AstaghfirAllah – Never Beat Uneducation People
Party Dancing Girl “dedicated” to worship and service of a deity or a temple for the rest of her life. The dedication takes place in a Pottukattu ceremony which is similar in some ways to marriage. Originally, in addition to taking care of the temple and performing rituals, these women learned and practiced Sadir (Bharatanatya), Odissi and other classical Indian artistic traditions and enjoyed a high social status as dance and music were essential part of temple worship.
Traditionally devadasis had a high status in society. After marrying wealthy patrons, they spent their time honing their skills instead of becoming a housewife. They had children from their husbands who were also taught their skills of music or dance. Often their patrons had another wife who served them as housewife.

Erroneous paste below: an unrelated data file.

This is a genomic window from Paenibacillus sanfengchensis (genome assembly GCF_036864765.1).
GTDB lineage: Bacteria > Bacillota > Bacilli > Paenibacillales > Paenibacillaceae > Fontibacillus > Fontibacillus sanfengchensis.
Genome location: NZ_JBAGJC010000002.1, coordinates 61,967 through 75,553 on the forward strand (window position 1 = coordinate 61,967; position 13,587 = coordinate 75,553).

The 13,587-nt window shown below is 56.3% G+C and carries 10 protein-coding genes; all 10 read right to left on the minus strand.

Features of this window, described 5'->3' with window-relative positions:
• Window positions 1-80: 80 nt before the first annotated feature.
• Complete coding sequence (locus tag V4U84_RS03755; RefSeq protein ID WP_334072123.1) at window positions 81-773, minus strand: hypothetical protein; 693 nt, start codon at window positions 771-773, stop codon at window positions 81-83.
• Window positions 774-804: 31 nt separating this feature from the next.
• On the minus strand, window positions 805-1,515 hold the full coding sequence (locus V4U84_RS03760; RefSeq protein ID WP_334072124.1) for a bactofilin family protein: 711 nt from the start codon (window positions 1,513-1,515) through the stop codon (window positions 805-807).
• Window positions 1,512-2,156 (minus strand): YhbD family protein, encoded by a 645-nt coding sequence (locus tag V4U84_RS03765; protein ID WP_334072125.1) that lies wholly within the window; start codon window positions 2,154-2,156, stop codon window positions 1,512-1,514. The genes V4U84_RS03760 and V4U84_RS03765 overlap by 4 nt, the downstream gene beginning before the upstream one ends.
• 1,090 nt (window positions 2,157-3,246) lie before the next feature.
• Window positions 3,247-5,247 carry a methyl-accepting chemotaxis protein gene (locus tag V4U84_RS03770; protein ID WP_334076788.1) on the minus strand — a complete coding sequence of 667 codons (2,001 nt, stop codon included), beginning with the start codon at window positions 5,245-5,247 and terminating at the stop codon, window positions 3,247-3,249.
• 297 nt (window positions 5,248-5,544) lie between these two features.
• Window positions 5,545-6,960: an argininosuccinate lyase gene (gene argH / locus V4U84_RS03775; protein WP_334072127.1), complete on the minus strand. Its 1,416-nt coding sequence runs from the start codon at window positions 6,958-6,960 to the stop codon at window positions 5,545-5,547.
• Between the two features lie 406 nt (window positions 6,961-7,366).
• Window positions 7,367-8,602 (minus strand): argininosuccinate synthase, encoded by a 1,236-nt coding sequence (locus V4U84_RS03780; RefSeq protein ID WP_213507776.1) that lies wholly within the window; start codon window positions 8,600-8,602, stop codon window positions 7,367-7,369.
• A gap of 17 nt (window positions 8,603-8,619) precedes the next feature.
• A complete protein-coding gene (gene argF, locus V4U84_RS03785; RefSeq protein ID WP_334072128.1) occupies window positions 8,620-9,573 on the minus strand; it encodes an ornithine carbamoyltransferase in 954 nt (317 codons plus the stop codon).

During British rule in the Indian subcontinent, kings who were the patrons of temples and temple arts became powerless. As a result, devadasis were left without their traditional means of support and patronage. During colonial times, reformists worked towards outlawing the devadasi tradition on grounds that it supported prostitution. Colonial views on devadasis are hotly disputed by several groups and organizations in India and by western academics as the inability of the British to distinguish them from the girls who danced in the streets for the reasons other than spiritual devotion to the deity as in socio-economic deprivation and perusal of folk arts